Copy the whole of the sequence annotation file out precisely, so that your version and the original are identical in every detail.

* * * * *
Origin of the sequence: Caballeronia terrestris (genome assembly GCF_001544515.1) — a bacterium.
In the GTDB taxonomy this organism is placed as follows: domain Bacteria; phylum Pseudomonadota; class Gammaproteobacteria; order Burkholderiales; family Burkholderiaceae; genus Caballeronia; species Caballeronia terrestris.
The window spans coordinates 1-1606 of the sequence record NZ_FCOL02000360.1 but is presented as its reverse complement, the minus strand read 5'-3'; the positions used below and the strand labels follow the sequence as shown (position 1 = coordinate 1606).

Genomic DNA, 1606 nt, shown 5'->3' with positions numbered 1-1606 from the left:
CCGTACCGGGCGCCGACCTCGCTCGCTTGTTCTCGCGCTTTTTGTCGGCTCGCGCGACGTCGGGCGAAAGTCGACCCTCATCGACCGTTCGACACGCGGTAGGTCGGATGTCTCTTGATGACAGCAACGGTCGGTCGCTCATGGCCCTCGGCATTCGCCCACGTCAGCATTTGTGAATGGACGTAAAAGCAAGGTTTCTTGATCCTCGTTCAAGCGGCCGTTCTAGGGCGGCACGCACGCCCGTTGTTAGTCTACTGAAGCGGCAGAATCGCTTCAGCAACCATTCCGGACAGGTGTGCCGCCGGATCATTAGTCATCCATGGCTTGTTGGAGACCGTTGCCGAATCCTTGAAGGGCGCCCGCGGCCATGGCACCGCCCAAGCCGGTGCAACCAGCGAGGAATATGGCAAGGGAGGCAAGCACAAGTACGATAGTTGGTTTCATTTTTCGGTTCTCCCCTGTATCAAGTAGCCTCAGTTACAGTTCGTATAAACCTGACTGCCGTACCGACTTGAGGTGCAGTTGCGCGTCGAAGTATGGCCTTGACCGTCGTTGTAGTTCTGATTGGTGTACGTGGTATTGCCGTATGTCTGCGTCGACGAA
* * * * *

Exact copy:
Origin of the sequence: Caballeronia terrestris (genome assembly GCF_001544515.1) — a bacterium.
In the GTDB taxonomy this organism is placed as follows: domain Bacteria; phylum Pseudomonadota; class Gammaproteobacteria; order Burkholderiales; family Burkholderiaceae; genus Caballeronia; species Caballeronia terrestris.
The window spans coordinates 1-1606 of the sequence record NZ_FCOL02000360.1 but is presented as its reverse complement, the minus strand read 5'-3'; the positions used below and the strand labels follow the sequence as shown (position 1 = coordinate 1606).

Genomic DNA, 1606 nt, shown 5'->3' with positions numbered 1-1606 from the left:
CCGTACCGGGCGCCGACCTCGCTCGCTTGTTCTCGCGCTTTTTGTCGGCTCGCGCGACGTCGGGCGAAAGTCGACCCTCATCGACCGTTCGACACGCGGTAGGTCGGATGTCTCTTGATGACAGCAACGGTCGGTCGCTCATGGCCCTCGGCATTCGCCCACGTCAGCATTTGTGAATGGACGTAAAAGCAAGGTTTCTTGATCCTCGTTCAAGCGGCCGTTCTAGGGCGGCACGCACGCCCGTTGTTAGTCTACTGAAGCGGCAGAATCGCTTCAGCAACCATTCCGGACAGGTGTGCCGCCGGATCATTAGTCATCCATGGCTTGTTGGAGACCGTTGCCGAATCCTTGAAGGGCGCCCGCGGCCATGGCACCGCCCAAGCCGGTGCAACCAGCGAGGAATATGGCAAGGGAGGCAAGCACAAGTACGATAGTTGGTTTCATTTTTCGGTTCTCCCCTGTATCAAGTAGCCTCAGTTACAGTTCGTATAAACCTGACTGCCGTACCGACTTGAGGTGCAGTTGCGCGTCGAAGTATGGCCTTGACCGTCGTTGTAGTTCTGATTGGTGTACGTGGTATTGCCGTATGTCTGCGTCGACGAA